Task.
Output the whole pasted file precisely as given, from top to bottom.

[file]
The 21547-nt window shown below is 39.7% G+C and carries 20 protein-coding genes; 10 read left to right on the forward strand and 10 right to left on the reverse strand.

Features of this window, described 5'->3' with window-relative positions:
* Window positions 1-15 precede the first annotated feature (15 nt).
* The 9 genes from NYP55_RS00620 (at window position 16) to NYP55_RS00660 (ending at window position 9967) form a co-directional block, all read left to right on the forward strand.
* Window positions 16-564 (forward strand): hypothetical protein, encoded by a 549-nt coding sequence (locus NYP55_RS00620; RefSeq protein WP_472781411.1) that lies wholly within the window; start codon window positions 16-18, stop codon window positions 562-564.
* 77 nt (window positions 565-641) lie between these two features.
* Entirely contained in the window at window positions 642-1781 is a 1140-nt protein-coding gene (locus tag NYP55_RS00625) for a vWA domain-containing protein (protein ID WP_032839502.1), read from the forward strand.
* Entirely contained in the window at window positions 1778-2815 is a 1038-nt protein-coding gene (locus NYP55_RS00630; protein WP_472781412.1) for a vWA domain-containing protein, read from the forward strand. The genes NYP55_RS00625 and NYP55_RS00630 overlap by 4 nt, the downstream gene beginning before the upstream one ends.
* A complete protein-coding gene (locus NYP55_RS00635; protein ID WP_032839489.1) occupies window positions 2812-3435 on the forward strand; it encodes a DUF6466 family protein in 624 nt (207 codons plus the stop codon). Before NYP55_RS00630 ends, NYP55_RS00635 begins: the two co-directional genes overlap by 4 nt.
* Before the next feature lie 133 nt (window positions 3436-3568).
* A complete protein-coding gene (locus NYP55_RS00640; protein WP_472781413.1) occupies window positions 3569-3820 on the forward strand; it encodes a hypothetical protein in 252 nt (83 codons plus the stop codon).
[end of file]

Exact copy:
The 21547-nt window shown below is 39.7% G+C and carries 20 protein-coding genes; 10 read left to right on the forward strand and 10 right to left on the reverse strand.

Features of this window, described 5'->3' with window-relative positions:
* Window positions 1-15 precede the first annotated feature (15 nt).
* The 9 genes from NYP55_RS00620 (at window position 16) to NYP55_RS00660 (ending at window position 9967) form a co-directional block, all read left to right on the forward strand.
* Window positions 16-564 (forward strand): hypothetical protein, encoded by a 549-nt coding sequence (locus NYP55_RS00620; RefSeq protein WP_472781411.1) that lies wholly within the window; start codon window positions 16-18, stop codon window positions 562-564.
* 77 nt (window positions 565-641) lie between these two features.
* Entirely contained in the window at window positions 642-1781 is a 1140-nt protein-coding gene (locus tag NYP55_RS00625) for a vWA domain-containing protein (protein ID WP_032839502.1), read from the forward strand.
* Entirely contained in the window at window positions 1778-2815 is a 1038-nt protein-coding gene (locus NYP55_RS00630; protein WP_472781412.1) for a vWA domain-containing protein, read from the forward strand. The genes NYP55_RS00625 and NYP55_RS00630 overlap by 4 nt, the downstream gene beginning before the upstream one ends.
* A complete protein-coding gene (locus NYP55_RS00635; protein ID WP_032839489.1) occupies window positions 2812-3435 on the forward strand; it encodes a DUF6466 family protein in 624 nt (207 codons plus the stop codon). Before NYP55_RS00630 ends, NYP55_RS00635 begins: the two co-directional genes overlap by 4 nt.
* Before the next feature lie 133 nt (window positions 3436-3568).
* A complete protein-coding gene (locus NYP55_RS00640; protein WP_472781413.1) occupies window positions 3569-3820 on the forward strand; it encodes a hypothetical protein in 252 nt (83 codons plus the stop codon).